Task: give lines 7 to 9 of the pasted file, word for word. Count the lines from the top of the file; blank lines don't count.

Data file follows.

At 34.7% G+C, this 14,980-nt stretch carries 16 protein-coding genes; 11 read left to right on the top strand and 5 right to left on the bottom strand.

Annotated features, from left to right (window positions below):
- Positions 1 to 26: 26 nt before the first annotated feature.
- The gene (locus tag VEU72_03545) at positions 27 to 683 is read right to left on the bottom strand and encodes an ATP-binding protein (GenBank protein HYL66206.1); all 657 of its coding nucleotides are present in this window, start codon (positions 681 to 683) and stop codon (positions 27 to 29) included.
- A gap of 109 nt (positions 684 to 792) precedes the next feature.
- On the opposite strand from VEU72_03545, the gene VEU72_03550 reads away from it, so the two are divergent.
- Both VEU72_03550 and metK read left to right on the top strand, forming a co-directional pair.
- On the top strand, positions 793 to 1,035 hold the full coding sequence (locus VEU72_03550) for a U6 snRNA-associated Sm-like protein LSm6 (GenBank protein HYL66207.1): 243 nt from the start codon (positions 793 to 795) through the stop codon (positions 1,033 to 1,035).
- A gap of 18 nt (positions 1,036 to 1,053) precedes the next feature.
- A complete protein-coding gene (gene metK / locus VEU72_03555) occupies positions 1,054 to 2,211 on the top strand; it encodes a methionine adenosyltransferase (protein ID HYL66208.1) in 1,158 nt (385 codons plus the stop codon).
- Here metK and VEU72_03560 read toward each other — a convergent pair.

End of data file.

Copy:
- Both VEU72_03550 and metK read left to right on the top strand, forming a co-directional pair.
- On the top strand, positions 793 to 1,035 hold the full coding sequence (locus VEU72_03550) for a U6 snRNA-associated Sm-like protein LSm6 (GenBank protein HYL66207.1): 243 nt from the start codon (positions 793 to 795) through the stop codon (positions 1,033 to 1,035).
- A gap of 18 nt (positions 1,036 to 1,053) precedes the next feature.